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I drowned in pools, shoulda cast water breathing.

Making it out of pools was my EVO goal, I knew it was ambitious, but failing was still pretty tough on me. I couldn’t stop thinking of all the hours I had put into training, all the late nights looking at discord tech, analyzing Yohosie’s videos, all that work, only to fall short at the finish line. I was one win away from losers finals, one. I looked at my hands, still shaking, unable to stop, and felt something worse than salt, disappointment in myself. As fate would have it, that was the moment, right when I was feeling my lowest, that Brett Latenbauch, President of NRG and San Fransisco Shock, came up to me and complemented me on my lucky Shock jersey (my favorite OWL team).

I put my negativity on hold and pressed my professionalism button. I introduced myself quickly (pro tip, don’t take up too much of important people’s time.) and gave him my contact information. He was an unbelievably charismatic guy and showed a sincere interest in my writing. He encouraged me to keep going after my goals before excusing himself and rushing off to cheer on Supernoon and HookGangGod. I went over to watch Adam’s match feeling surreal and optimistic. I may not have met my EVO competitive goal, but I felt one step closer to my career goal. Confidence restored,  my whole mood turned around, I was ecstatic from there on out. My jersey really was lucky.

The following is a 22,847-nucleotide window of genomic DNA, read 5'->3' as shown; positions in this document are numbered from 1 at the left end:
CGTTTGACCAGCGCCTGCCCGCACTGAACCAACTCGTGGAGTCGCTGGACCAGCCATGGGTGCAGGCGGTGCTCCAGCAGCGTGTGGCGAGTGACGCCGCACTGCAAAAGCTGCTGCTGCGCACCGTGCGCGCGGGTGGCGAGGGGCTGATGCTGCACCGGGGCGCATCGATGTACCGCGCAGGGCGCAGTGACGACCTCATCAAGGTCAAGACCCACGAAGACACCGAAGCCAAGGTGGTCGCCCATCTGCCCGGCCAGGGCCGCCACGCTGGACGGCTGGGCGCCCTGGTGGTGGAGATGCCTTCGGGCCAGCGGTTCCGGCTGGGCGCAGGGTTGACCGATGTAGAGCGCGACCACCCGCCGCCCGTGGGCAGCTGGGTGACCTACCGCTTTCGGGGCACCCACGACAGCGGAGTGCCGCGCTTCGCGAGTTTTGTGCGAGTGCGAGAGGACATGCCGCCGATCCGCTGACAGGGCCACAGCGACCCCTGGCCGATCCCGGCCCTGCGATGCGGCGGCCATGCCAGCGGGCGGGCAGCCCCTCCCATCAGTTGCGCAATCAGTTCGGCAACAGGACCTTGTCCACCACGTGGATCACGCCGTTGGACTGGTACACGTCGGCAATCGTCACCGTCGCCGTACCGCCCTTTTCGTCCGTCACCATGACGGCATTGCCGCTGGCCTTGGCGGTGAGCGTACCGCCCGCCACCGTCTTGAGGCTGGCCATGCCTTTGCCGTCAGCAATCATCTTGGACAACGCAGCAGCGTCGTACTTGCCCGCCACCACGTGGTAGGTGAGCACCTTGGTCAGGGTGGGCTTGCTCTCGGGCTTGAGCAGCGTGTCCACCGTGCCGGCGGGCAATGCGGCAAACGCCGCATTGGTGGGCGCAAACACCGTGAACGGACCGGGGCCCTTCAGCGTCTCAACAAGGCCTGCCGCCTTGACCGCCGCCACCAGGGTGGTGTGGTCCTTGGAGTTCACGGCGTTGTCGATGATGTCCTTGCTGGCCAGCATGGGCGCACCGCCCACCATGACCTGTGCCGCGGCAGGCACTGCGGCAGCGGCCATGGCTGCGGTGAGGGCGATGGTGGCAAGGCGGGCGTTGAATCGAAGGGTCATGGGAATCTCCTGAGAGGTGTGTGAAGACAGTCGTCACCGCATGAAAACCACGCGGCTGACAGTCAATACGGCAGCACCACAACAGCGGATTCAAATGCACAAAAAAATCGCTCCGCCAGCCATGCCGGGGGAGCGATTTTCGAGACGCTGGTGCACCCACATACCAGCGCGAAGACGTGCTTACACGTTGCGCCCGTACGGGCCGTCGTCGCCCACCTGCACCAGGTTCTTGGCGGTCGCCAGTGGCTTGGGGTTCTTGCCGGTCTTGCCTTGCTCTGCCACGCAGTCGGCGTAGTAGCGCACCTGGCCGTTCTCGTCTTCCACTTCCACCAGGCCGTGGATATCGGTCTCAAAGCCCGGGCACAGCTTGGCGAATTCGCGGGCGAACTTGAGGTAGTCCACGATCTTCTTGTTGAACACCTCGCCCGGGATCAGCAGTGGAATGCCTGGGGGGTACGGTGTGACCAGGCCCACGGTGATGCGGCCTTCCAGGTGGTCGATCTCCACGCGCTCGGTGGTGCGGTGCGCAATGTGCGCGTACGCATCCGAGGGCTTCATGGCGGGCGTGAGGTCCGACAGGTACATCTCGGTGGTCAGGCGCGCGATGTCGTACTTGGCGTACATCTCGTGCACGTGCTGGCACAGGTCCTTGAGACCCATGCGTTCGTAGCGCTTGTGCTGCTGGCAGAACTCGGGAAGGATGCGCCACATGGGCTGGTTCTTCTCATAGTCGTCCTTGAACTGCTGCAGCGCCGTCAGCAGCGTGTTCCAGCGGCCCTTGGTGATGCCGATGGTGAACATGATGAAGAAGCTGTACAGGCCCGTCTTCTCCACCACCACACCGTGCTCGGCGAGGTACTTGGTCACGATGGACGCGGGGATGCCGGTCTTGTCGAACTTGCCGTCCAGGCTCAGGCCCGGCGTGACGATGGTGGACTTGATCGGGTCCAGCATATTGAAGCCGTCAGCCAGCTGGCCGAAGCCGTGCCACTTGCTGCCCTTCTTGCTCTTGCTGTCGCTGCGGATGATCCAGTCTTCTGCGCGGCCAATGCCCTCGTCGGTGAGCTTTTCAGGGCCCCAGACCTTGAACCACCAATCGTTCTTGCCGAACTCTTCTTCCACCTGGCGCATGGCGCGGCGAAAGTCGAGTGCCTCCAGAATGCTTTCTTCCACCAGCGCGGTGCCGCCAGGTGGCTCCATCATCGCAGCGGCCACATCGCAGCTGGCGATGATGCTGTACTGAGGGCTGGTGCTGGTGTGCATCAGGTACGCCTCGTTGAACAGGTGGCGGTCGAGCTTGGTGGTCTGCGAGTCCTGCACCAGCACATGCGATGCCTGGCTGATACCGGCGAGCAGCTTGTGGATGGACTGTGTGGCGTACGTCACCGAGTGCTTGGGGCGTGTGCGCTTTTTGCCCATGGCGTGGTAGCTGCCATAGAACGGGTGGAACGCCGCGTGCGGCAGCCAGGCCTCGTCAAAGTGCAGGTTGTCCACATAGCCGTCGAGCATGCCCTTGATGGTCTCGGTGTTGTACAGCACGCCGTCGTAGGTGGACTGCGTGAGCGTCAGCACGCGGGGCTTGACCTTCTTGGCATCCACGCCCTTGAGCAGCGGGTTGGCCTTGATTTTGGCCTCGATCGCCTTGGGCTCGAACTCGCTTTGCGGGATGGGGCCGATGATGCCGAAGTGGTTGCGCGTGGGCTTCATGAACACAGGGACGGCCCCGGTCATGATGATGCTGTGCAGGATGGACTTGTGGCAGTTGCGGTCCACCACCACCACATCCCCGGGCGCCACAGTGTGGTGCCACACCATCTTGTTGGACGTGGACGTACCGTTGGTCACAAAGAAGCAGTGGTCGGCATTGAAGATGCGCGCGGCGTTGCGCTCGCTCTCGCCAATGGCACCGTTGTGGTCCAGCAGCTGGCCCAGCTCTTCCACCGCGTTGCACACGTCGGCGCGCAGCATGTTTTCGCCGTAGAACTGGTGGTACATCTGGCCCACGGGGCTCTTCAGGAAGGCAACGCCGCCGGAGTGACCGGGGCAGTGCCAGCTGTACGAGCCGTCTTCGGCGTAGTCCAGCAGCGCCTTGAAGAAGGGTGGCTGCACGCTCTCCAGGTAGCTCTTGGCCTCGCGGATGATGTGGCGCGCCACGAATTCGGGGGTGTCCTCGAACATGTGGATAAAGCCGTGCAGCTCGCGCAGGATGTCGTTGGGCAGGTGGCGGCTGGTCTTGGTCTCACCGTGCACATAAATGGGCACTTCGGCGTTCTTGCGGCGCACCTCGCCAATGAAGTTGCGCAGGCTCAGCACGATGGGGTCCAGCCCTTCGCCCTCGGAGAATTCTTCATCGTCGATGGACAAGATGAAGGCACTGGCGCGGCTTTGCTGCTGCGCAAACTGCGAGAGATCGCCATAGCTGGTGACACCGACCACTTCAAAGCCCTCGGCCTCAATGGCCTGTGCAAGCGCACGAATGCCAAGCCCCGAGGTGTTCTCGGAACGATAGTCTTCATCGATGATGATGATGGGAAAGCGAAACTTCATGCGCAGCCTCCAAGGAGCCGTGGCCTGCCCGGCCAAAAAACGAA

Adam was knocked out shortly after, and we all went out to the Rio buffet, where we talked about EVO and Adam had me watch the Dragonball Super fight: Goku vs. Hit. (I was waiting to watch DB Super with my girlfriend, once I got her caught up on the rest of the anime, but Adam insisted this was badass and wouldn’t spoil anything… he was right as usual.)

With our bellies filled and our butts knocked out of the tournament, we went back to our hotel and messed with new techniques we had learned late into the night. Finally, we passed out, sleeping anywhere we could fit. (Thank you, Carey, for being the trooper that slept on the floor.) I needed rest, because tomorrow would be one of the coolest experiences of my life.

Evo Grand Finals.

Part 2 is out now!

Please LIKE and SHARE if you enjoyed this content.

And follow me on twitter, just started doing that too, cause I show up late to parties.

Till next time, GG

– Dan

Photo credit to Robert Paul. His photography was used as a base for the banner.